Said here earlier that the call for an old family to run the country is a national symptom of stasis; that is, it indicates America no longer has the will to make forward progress in its world and tends instead to retreat to the past. And it is a very bad symptom indeed when both parties are calling out the old families. It indicates grave but subtle weakness.
As of last night’s debate there is no doubt now that the Democratic party still fashion’s those little “I miss Bill” stickers on bumpers and is stuck in this dangerous nostalgia. Hillary Clinton will be the Democratic nominee. The debate showed that other unique figures in the lineup–like warrior/scholar Jim Webb, former senator from Virginia, and any very able and prepared figure like former Maryland Governor Martin O’Malley–don’t have a prayer. Wisely, even a prominent and well-known mainstream establishment figure like Vice President Joe Biden is afraid to show his face as he will not even register.
This is very dangerous for Democrats as they now have no second acts, they have only Hillary.
This is very dangerous for Democrats as they now have no second acts, they have only Hillary. They have no place else to go. And if Ms. Clinton loses this national race to the White House, then the Clinton husband and wife “co-presidency” may well in time be seen to have destroyed the Democratic party.
But the good part for America is the Republicans have moved on. The symptoms were the same in the Republican debate. The most qualified for the job of president as per the tradition like former Governor of Texas Rick Perry, who rose to power when Texas was rising to roust health and prosperity, and George Pataki, three term governor of New York, barely made a mark. Instead, the Republican party, like the Democrats, yearned for the old families. But former governor of Florida Jeb Bush, the old family standard, sank beneath the waves like a stone.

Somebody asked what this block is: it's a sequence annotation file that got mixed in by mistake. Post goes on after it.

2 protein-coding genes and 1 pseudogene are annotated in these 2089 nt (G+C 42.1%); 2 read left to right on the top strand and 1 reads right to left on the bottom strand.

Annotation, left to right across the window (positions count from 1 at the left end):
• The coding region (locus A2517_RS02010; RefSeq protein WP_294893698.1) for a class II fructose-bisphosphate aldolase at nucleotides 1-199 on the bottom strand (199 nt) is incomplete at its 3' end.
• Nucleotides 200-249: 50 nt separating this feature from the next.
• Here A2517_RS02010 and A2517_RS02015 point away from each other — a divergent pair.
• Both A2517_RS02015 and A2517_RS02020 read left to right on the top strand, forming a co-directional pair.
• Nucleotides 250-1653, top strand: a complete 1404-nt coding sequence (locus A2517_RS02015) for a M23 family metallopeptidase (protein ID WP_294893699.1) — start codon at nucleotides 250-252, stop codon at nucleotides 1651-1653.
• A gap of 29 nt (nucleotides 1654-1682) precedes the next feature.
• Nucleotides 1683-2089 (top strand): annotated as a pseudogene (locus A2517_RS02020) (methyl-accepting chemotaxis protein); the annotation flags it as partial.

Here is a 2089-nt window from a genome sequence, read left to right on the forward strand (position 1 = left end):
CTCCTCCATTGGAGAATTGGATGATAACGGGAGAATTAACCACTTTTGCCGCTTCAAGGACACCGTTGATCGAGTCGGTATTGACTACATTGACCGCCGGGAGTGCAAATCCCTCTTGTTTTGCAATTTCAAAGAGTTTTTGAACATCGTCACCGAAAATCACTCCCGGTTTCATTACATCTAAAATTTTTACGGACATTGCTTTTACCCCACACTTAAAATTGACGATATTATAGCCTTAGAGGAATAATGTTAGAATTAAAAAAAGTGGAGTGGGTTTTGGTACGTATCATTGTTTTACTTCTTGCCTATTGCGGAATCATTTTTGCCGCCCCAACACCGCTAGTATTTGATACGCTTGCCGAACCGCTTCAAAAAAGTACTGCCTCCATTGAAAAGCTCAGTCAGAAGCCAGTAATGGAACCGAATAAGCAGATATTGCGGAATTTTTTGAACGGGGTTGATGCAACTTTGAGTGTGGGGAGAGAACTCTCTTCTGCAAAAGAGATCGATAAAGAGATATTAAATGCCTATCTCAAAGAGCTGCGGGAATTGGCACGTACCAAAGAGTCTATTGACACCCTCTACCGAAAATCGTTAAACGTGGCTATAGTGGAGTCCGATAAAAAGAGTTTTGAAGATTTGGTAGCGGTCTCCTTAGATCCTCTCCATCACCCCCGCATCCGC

So the very opposite thing happened for the Republicans: They busted out of the old family syndrome, got off the old couch and brought forth completely new paradigms, enigmas and perspectives, some dangerous, some bristling with new awakening and creativity. This is what is supposed to happen in presidential debates. This is what is supposed to happen in America.
The Republicans awakened from a slumber in their first debate. The Democrats chose sleep in their first debate.
The rise of Vermont Senator Bernie Sanders will now subside. Mr. Sanders was always an anachronism. Even Vermont radicalism has moved on to fresher pastures. Had Bernie won the debate, rose in the polls and won the nomination, the Republican candidate in 2016, likely entrepreneur Donald Trump or former CEO of Hewlett-Packard Carly Fiorina at the moment, would have won a landslide victory with the Democrats taking only Massachusetts and Washington, D.C. as when George McGovern lost in 1972.
But it was not to be for Bernie and he knew it from the beginning. Ms. Clinton has it.
For the Democrats it is settled. There need be no more debates. But now it is all ahead for the Republicans. The signs of the times show a huge shift in attitudes in recent years, especially in the 2014 races in which the country virtually turned red with conservatives winning state government across the country. Today, even liberal Massachusetts and Illinois have Republican governors. This might be seen as a natural reaction to a popular and able liberal President Obama in the White House these past ten years; the pendulum swings.
But more is at hand here. We are at the end of what political commentator Larry Sabato calls in his recent book The Kennedy Half-Century. In effect, we are seeing the end of an epic, as history rises and recedes in epics, and Mr. Obama may be seen as the last man standing in that era; that is, the “last Kennedy” of the Kennedy era.
It is in times like this when history tends to move on. The question until this month has been who will rise to the occasion, the Democrats, the Republicans or someone else like Ron Paul and the new libertarians?
With Ms. Clinton at the helm of the country it is almost impossible to imagine America “moving on.” But with the new names and new people coming up in the Republican debates, an auspicious new century can be seen awakening today through the glass darkly.